Study Finds Google Glass a Viable Teletoxicology Consult Tool

Although Google Glass has been met by mixed reviews from consumers, medical professionals still have high hopes that the technology will revolutionize healthcare. In a recent study published in the Journal of Medical Toxicology, Drs. Peter Chai, Kavita Babu and Edward Boyer of UMass Medical School examined the feasibility of using head mounted devices (HMD), specifically Google Glass, as teletoxicology consult tools.

Telemedicine is particularly well-suited to the field of toxicology, as toxicologists often need to consult with doctors and patients in remote locations. “There are very few toxicologists across the United States—I think there are about 500 of us—and even fewer bedside toxicology consult services in the country,” says Dr. Chai, who along with his colleagues examined if Glass could provide an alternative to the traditional toxicology phone consultation. “A lot of our work is done through phone conversations where we rely on descriptions of patients given to us over the phone.” 

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Dr. Peter Chai of UMass Medical School led the team testing applications of Google Glass in teletoxicology consults.  |  Photo courtesy of UMass Medical School.

The team stripped the device of its native software and outfitted it with the HIPAA compliant Pristine Eyesight operating system. Emergency Medicine residents trained to use Google Glass wore the device while performing bedside examinations on 19 poisoned patients. Google Glass transmitted audio and first person video of the patient through a secure feed to remote consulting physicians, who could guide the resident by sending text messages that appeared on the Google Glass screen.

Dr. Chai and his colleagues found Google Glass to be a successful consult tool in 89% of cases. Consulting physicians reported that conducting exams with Google Glass changed the management of poisoned patients in 56 percent of cases. In six cases, the teleconference led the consulting physician to recommend a specific antidote that otherwise would not have been recommended. Doctors also reported increased confidence in their diagnoses when using Google Glass.

“It’s hard to say what part of the video consult changed management,” says Chai, although he and his colleagues found the visual component of consulting with Glass to be particularly helpful. “Glass allowed us to get beyond a verbal explanation of the physical exam,” Chai explained. “We were able to see what someone meant when they said a patient was ‘confused’ or help decrypt interesting exam findings.”  Furthermore, being virtually present aided in the process of “gathering a correct and directed history for the patient.” Glass enabled consulting physicians to guide histories and exams more effectively and interject with a secure text message if they wished the resident to ask additional questions.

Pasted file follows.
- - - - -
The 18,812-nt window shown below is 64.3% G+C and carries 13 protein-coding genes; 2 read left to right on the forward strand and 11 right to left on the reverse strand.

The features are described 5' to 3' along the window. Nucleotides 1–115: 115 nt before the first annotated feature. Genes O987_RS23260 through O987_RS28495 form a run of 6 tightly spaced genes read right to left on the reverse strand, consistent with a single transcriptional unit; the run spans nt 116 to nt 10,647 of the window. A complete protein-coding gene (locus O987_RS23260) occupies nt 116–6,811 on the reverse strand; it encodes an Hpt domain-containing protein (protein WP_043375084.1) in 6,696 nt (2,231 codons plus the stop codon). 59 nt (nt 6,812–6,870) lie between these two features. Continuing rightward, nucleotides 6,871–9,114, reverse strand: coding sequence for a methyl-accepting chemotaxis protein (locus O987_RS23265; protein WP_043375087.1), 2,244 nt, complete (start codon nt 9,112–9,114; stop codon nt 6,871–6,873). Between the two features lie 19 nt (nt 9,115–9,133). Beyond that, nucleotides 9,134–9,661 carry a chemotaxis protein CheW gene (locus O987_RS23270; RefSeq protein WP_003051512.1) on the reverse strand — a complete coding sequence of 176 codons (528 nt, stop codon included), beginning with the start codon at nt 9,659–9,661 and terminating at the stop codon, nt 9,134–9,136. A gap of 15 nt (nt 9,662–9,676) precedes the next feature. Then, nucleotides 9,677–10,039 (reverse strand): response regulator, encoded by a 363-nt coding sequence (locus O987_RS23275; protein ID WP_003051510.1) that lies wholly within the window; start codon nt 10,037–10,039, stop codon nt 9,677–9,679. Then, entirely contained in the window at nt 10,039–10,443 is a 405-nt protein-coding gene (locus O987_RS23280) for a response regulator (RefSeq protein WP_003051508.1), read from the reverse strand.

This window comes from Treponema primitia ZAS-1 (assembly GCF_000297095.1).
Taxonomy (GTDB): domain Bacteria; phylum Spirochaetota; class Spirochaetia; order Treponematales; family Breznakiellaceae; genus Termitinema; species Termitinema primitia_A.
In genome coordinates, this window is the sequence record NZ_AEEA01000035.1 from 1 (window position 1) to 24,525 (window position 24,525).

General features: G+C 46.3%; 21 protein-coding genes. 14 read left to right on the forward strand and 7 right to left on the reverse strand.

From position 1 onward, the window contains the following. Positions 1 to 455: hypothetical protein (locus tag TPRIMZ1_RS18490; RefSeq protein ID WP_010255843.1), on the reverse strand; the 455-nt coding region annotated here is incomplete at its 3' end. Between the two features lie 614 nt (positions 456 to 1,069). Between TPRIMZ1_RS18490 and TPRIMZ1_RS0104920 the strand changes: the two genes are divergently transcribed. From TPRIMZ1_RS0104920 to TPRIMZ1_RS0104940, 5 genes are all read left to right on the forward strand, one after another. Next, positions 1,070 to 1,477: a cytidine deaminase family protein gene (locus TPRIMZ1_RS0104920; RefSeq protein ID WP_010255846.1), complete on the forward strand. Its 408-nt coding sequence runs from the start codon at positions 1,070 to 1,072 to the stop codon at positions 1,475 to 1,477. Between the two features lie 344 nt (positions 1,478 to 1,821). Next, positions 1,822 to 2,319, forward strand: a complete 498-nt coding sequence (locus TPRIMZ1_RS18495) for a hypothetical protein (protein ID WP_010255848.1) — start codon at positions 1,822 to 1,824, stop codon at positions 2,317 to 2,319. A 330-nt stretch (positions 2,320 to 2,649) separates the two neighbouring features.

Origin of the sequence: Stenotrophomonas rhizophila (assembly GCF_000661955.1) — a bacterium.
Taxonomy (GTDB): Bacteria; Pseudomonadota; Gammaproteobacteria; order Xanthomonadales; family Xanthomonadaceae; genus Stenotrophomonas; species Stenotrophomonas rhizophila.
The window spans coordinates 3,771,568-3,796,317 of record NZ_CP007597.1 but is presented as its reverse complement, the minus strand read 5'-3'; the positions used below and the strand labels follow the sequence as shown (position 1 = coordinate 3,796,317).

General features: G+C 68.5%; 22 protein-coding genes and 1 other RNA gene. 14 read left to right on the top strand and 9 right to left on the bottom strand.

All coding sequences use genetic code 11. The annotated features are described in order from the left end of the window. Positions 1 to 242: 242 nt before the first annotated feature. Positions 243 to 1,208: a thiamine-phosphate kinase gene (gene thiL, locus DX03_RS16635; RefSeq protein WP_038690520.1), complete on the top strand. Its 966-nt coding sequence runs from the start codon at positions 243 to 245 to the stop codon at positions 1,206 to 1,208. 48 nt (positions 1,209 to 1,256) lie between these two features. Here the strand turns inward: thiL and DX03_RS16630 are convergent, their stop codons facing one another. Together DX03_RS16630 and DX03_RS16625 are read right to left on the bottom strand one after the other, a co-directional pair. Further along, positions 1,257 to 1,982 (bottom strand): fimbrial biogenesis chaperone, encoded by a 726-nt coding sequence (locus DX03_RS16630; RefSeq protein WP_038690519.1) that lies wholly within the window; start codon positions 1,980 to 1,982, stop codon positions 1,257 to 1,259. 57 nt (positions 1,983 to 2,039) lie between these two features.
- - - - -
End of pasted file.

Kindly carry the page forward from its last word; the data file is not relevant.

There are also practical advantages to working with Google Glass as opposed to more traditional telemedicine devices. “As a standalone device it’s hands free, it’s small and unobtrusive, it integrates very well into emergency departments and emergency care when we’re comparing it to something like a big telemedicine cart that you have to roll around in a busy ED,” says Chai.

Although the study does mention some connectivity issues, only one consult was aborted when a wireless connection could not be established. Chai believes identifying Wi-Fi dead zones or areas with poor reception within in the hospital before attempting to use Google Glass can easily mitigate connectivity issues.

“Glass is probably ready for bedside use right now,” says Chai, although he acknowledges that there are limitations to what the technology can do in its current form. “What you’re getting from Glass is really a first person video consult. You’re not getting biometrics, you’re not getting integration into an EMR—some of those things may come at some point. Those are some drawbacks that can be overcome with use of other wearable devices,” says Chai. For example, Chai is currently studying the use of wrist-mounted biosensors to collect data on poisoned patients, which he believes might be usefully paired with Glass in the future.

Chai and his colleagues have plans to continue researching the use of Google Glass at the bedside and anticipate the arrival of Google Glass 2.0. “The arrival of Glass 2.0, with an improved processor, better Wi-Fi card and better video capabilities will, I think, expand the use of Glass,” says Chai.

Abigail Ballou

Abigail Ballou

    Abby Ballou is the managing editor of MedTech Boston. She has a B.A. and M.Phil in English literature from NYU and the CUNY Graduate Center, respectively. When she isn't writing and editing for MedTech Boston, Abby enjoys reading, rock climbing, watching classic movies and listening to opera.

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